Note that the dynamic per key leader approach in WPaxos still has an edge over SDPaxos when there is good locality in the workload (which is often the case in practice) and/or when the number of replicas is greater than 5 (which is often the case for geo-replicated databases). It may be possible to use WPaxos for coordination across regions and integrate SDPaxos for coordination within the region upto 5 replicas.


As an optimization for reads, SDPaxos uses sequencer leases to authorize the sequencer to directly reply to the read requests. In contrast, such an optimization is not possible for leaderless approaches, as there is no single/dedicated leader to lease and read from.

As another optimization, in some cases, it is possible to divide the responsibility of sequencer to all replicas for more load balancing. For example, in a key-value store, we can partition the key space using approaches like consistent hashing, then make each replica order the commands on one partition (commands on different keys can be out-of-order). Again, in this case, it would be possible to use the WPaxos approach for safe key-stealing among the sequencers, and dynamically adapt to the access pattern, rather than being confined to static partitioning.


They implemented a prototype of SDPaxos, and compared its performance with typical single-leader (Multi-Paxos) and multileader (Mencius, EPaxos) protocols. The experiment results demonstrate that SDPaxos achieves: (1) 1.6× the throughput of Mencius with a straggler, (2) stable performance under different contention degrees and 1.7× the throughput of EPaxos even with a low contention rate of 5%, (3) 6.1× the throughput of Multi-Paxos without straggler or contention, (4) 4.6× the throughput of writes when performing reads, and (5) up to 61% and 99% lower wide-area latency of writes and reads than other protocols.

MAD questions

1. Does SDPaxos help with the leader bottleneck significantly?
I wrote above that "Provided that the ordering messages are smaller than the replication messages, the load on the sequencer will not be as severe as that on the single leader in Paxos." But on close inspection I don't think I believe that sentence anymore.  Ailidani, Aleksey, and I have done a detailed bottleneck analysis of Paxos protocol categories (under submission), and we found that the outcast messages are not the biggest source of bottleneck for the leader, as they are serialized once before being sent out to the replicas. The incast messages contribute most to the bottleneck, as the CPU needs to process them one by one and they queue up. Moreover, the incast messages are ACK messages, which are already small, and SDPaxos does not make them smaller. So, maybe SDPaxos does not improve significantly on the single-leader bottleneck in Paxos. On the other hand, it is true that SDPaxos helps distribute the client request load to the C-instance replicas relieving that bottleneck, and it definitely helps with lowering the latency in WAN.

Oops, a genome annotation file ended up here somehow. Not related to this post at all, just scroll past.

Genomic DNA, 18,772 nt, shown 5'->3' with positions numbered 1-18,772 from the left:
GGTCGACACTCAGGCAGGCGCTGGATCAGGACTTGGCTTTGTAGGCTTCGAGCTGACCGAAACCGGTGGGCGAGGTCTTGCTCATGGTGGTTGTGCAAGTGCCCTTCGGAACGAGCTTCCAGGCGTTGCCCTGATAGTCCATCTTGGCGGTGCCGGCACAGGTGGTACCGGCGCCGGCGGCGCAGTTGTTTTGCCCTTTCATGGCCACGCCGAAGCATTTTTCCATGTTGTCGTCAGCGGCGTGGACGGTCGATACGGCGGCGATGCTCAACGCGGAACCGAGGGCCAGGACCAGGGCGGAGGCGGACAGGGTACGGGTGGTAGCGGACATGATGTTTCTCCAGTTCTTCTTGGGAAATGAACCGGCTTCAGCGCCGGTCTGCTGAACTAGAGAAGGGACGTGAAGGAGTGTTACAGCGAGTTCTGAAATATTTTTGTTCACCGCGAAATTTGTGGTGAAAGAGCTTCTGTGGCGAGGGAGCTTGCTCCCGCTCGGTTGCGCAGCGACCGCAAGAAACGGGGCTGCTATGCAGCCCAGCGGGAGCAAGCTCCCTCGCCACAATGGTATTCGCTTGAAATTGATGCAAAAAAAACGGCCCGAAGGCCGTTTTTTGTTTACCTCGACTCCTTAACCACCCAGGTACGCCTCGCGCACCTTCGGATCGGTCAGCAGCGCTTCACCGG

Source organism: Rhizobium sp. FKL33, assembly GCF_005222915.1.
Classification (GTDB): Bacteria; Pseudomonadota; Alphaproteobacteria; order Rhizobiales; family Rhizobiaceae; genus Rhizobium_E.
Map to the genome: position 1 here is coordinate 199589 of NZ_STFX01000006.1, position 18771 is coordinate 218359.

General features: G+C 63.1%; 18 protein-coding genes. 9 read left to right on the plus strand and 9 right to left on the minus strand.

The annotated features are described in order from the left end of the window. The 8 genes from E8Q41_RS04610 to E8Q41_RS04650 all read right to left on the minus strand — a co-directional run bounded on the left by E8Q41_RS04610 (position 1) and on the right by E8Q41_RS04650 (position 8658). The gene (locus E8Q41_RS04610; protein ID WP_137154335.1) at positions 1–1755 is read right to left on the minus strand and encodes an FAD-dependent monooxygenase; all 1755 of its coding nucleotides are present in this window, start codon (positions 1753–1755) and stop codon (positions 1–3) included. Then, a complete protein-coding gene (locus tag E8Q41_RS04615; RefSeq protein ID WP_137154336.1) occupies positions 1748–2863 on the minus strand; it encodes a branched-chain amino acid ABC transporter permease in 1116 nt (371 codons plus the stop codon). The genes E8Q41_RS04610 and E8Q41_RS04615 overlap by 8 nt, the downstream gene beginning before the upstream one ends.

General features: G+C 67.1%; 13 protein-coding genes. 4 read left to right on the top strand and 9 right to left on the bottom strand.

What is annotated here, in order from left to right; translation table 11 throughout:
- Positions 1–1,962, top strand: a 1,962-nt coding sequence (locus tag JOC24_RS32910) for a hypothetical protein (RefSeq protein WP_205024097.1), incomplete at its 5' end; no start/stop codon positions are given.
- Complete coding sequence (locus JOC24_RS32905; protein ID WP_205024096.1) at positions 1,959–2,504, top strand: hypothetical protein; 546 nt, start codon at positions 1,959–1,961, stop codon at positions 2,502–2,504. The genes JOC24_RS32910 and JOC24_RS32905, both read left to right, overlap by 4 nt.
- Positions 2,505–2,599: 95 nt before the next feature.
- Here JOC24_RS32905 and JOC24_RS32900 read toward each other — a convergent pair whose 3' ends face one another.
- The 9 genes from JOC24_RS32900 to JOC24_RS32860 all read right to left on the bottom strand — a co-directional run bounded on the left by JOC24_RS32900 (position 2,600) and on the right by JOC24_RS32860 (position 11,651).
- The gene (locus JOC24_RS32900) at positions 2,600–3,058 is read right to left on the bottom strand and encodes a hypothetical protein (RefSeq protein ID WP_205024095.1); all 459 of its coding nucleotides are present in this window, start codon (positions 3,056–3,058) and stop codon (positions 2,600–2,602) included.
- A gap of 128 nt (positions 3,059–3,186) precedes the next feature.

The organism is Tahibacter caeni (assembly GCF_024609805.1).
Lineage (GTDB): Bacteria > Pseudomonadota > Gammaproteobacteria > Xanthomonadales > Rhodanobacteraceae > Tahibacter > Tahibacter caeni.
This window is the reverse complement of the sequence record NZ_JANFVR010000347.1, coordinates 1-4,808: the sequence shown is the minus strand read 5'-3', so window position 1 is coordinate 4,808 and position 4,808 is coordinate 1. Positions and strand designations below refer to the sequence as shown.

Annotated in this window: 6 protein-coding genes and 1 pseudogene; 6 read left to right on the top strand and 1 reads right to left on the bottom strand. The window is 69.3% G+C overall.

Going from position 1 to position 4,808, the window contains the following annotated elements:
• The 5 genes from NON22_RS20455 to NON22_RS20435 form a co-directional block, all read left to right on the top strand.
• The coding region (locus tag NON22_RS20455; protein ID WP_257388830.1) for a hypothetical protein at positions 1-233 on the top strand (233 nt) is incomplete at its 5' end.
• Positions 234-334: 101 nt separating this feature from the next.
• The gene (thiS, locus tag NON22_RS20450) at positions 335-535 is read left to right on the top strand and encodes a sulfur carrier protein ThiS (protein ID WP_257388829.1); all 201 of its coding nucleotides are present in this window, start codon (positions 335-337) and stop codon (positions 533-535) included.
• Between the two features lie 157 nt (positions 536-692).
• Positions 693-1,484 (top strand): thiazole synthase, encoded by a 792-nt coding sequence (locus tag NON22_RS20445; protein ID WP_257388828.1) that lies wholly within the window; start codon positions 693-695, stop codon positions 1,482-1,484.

2. How would you build reconfiguration of participants for this protocol? 
Reconfiguration of participants is important to re-establish fault-tolerance capability by replacing failed replicas by accepting fresh new replicas to the system. How would reconfiguration work for SDPaxos? Would Raft's 2-phase reconfiguration method apply readily for SDPaxos?

3. What are additional challenges for efficient strongly-consistent geo-replication implementation at scale?
I am at Microsoft Azure Cosmos DB for my sabbatical. Cosmos DB recently introduced general-availability of multiple write regions. While providing strong-consistency with multi-master writes allowed from any region has cost across the globe, could SDPaxos ideas help improve efficiency further?